• Correction: A story in May 14 editions of the Washington Times stated incorrectly that a Chicago Tribune editorial had berated the American International Group for paying huge bonuses to employees. In fact, the editorial said that the public has an economic stake in the survival of AIG, and that if bonuses were paid to employees who are key to the company’s future, they can be justified. The Times story also quoted an unnamed blogger as saying: “Using the employees’ pension money to pay stockholders and executive bonuses - priceless.” In fact, the Tribune is a private company and does not have stockholders. No pension money was used to pay bonuses.
Two months after editorializing about a troubled financial company that doled out hefty management bonuses, a bankrupt news media company is doing the same thing.
“Money for nothing?” blared a Chicago Tribune editorial in mid-March, responding to news that American International Group Inc. planned to give $450 million in bonuses to its top executives during a very public federal bailout.
But this week, the Tribune Co. - which owns the Chicago Tribune, the Los Angeles Times, the Baltimore Sun, the Hartford Courant and other dailies, along with 23 TV stations - received permission from a Delaware bankruptcy judge to pay out $13.3 million in bonuses to some 700 local and corporate managers.
The payouts come as $2.7 million in severance pay to 68 employees who lost their jobs last year remains frozen.
Tribune Chief Financial Officer Chandler Bigelow III explained the rationale for the bonuses during an appearance in U.S. Bankruptcy Court on Tuesday, using an argument reminiscent of that used by AIG.
“We need to motivate and incentivize the key people who will implement change. These are really good people we’re talking about. They’re the best and the brightest in the company,” Mr. Bigelow told Judge Kevin Carey.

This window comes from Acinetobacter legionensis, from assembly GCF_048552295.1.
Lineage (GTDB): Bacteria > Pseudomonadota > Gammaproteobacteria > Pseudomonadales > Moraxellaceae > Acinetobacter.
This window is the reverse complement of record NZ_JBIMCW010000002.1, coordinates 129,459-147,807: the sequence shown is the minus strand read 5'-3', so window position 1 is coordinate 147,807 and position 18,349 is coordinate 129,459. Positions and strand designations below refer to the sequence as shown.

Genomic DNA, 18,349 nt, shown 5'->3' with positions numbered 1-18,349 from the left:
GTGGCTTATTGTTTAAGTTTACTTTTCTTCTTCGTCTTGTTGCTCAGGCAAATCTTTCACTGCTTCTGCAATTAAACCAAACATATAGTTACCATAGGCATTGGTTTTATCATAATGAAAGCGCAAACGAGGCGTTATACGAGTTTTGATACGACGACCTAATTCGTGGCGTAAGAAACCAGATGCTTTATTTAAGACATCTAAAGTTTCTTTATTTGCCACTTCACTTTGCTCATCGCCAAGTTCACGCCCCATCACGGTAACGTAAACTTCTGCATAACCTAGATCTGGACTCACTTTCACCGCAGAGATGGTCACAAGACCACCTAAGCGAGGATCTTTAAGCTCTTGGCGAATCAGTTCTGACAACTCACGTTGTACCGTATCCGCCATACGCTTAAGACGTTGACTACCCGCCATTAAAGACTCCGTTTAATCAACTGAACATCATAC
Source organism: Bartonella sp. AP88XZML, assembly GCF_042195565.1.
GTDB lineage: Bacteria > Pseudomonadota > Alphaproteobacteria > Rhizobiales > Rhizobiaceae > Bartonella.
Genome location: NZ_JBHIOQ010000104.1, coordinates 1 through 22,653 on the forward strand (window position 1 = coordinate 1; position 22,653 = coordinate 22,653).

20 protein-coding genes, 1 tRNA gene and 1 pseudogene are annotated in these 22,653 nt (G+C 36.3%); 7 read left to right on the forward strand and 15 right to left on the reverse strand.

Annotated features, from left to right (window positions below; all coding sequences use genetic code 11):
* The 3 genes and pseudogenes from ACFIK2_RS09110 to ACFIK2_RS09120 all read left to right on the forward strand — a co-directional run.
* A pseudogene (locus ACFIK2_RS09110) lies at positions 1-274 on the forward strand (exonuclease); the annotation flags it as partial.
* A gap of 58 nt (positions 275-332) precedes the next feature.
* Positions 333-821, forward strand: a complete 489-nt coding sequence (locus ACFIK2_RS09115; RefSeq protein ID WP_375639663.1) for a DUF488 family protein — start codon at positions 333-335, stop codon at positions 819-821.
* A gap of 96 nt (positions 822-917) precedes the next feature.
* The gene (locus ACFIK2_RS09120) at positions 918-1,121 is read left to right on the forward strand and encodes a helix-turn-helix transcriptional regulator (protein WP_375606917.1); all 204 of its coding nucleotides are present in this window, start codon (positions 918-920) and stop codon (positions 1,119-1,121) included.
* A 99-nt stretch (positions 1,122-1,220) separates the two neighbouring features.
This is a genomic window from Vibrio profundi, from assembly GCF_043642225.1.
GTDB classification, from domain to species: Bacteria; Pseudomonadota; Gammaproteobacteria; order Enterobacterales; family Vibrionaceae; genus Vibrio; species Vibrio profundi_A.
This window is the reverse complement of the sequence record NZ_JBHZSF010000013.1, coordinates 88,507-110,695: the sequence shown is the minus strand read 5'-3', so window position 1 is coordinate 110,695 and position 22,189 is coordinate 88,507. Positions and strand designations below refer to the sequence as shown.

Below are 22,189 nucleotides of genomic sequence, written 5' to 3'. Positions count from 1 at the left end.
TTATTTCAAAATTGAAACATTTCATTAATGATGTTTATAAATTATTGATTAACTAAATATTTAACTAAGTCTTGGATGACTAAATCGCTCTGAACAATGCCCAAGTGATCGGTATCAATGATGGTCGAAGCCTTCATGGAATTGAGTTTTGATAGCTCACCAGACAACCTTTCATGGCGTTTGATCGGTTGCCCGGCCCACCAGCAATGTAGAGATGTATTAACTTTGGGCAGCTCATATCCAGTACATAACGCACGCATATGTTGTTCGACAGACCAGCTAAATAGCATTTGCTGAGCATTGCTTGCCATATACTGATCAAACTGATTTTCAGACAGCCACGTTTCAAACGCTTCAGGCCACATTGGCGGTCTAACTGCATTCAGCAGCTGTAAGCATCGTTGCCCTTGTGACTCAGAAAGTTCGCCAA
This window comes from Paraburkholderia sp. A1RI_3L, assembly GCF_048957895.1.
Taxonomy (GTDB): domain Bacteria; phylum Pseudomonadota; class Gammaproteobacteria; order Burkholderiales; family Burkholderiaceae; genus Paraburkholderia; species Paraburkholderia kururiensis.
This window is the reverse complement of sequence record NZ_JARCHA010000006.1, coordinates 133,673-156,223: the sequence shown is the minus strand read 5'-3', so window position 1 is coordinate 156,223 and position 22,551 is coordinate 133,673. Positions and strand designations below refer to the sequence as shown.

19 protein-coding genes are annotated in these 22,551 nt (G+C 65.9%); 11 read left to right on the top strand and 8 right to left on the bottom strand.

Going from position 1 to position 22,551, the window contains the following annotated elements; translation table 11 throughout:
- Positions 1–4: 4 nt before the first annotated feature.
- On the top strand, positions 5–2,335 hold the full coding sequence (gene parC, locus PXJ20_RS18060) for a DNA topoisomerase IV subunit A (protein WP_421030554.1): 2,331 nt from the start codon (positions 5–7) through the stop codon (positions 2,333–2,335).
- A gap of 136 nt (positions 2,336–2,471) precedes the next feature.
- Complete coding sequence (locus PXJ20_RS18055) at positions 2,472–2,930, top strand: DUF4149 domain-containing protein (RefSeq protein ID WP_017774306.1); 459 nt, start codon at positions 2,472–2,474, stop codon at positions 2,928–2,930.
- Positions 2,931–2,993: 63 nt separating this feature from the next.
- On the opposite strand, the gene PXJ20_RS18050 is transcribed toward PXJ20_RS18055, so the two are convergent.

In March when it editorialized about AIG’s request to give bonuses to executives who oversaw a company that lost $40.5 billion last years , the Chicago Tribune summed up critics’ concerns this way: “Shouldn’t that kind of ‘performance’ require those employees to return some of their salaries, if not be fired altogether?” it wrote. The newspaper however urged that Americans take a rational look at the bonuses, being open to the possibility that some of the money might help retain good executives, while others should be returned from those who failed in their jobs.
(Corrected graph:) The Tribune Co. by comparison was $13 billion in debt because of leveraged buyouts and heavy operating costs.
Attempts Wednesday evening to reach the Tribune Co. for comment about the apparent conflict were unsuccessful.
At the same Tuesday hearing where he approved the Tribune bonuses, Judge Carey refused to approve the severance payments to the Tribune employees who were laid off before the Tribune filed for Chapter 11 protection in December.
While the judge said he “sympathized” with the plight of the unemployed journalists, he cited legal constraints. Two employees who had been laid off before the bankruptcy were granted approval for the payments, however.
To add to the complications, the Tribune Co. is also facing an Internal Revenue Service audit of $1.8 billion in income tax write-offs that the company claimed after it was bought in 2007 by real estate mogul Sam Zell. Under particular scrutiny is a $250 million purchase of Tribune shares by an employee stock-ownership plan.
The federal agency plans to “determine if the transaction was for the benefit of employees,” according to an IRS declaration.
The Tribune’s woes are but one troubling vignette on a large stage. Last year alone, almost 6,000 journalists lost their jobs, according to an industry count. The trend troubles top management.
According to a survey of 351 editors and publishers released Wednesday by the Associated Press Managing Editors, 71 percent of those executives said shrinking news staffs undercut their ability to inform the public. Still, 72 percent also said they are staying in the industry because they believe in “the mission of journalism.”
To cope with the hard times, 65 percent said they have laid off workers in the past year while 30 percent said they have lowered wages. Nearly 68 percent cited staffing shortages as the chief impediment to change; 57 percent said they didn’t have enough money to “innovate.”